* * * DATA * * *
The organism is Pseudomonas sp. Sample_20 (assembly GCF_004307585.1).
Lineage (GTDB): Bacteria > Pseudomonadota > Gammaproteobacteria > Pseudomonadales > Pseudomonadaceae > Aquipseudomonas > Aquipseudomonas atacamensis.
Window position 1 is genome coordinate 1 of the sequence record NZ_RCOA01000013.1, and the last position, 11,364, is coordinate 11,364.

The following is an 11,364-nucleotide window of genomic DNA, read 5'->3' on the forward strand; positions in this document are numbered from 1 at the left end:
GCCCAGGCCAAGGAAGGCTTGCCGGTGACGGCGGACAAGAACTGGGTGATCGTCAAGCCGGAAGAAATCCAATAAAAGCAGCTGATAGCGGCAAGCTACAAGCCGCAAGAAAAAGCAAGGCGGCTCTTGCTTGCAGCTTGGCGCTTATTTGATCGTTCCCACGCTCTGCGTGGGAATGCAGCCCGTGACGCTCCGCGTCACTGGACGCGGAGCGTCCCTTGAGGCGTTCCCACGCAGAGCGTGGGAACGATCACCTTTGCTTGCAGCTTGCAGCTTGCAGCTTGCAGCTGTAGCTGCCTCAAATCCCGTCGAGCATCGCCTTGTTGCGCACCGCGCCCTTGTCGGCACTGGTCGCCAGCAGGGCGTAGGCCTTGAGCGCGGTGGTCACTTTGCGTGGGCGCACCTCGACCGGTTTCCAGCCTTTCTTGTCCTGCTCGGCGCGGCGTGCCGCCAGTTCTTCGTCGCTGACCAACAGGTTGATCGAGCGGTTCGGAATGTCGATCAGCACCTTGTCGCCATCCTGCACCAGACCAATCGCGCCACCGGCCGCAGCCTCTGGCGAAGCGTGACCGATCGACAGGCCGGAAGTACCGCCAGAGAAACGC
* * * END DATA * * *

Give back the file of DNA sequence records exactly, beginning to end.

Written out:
The organism is Pseudomonas sp. Sample_20 (assembly GCF_004307585.1).
Lineage (GTDB): Bacteria > Pseudomonadota > Gammaproteobacteria > Pseudomonadales > Pseudomonadaceae > Aquipseudomonas > Aquipseudomonas atacamensis.
Window position 1 is genome coordinate 1 of the sequence record NZ_RCOA01000013.1, and the last position, 11,364, is coordinate 11,364.

The following is an 11,364-nucleotide window of genomic DNA, read 5'->3' on the forward strand; positions in this document are numbered from 1 at the left end:
GCCCAGGCCAAGGAAGGCTTGCCGGTGACGGCGGACAAGAACTGGGTGATCGTCAAGCCGGAAGAAATCCAATAAAAGCAGCTGATAGCGGCAAGCTACAAGCCGCAAGAAAAAGCAAGGCGGCTCTTGCTTGCAGCTTGGCGCTTATTTGATCGTTCCCACGCTCTGCGTGGGAATGCAGCCCGTGACGCTCCGCGTCACTGGACGCGGAGCGTCCCTTGAGGCGTTCCCACGCAGAGCGTGGGAACGATCACCTTTGCTTGCAGCTTGCAGCTTGCAGCTTGCAGCTGTAGCTGCCTCAAATCCCGTCGAGCATCGCCTTGTTGCGCACCGCGCCCTTGTCGGCACTGGTCGCCAGCAGGGCGTAGGCCTTGAGCGCGGTGGTCACTTTGCGTGGGCGCACCTCGACCGGTTTCCAGCCTTTCTTGTCCTGCTCGGCGCGGCGTGCCGCCAGTTCTTCGTCGCTGACCAACAGGTTGATCGAGCGGTTCGGAATGTCGATCAGCACCTTGTCGCCATCCTGCACCAGACCAATCGCGCCACCGGCCGCAGCCTCTGGCGAAGCGTGACCGATCGACAGGCCGGAAGTACCGCCAGAGAAACGC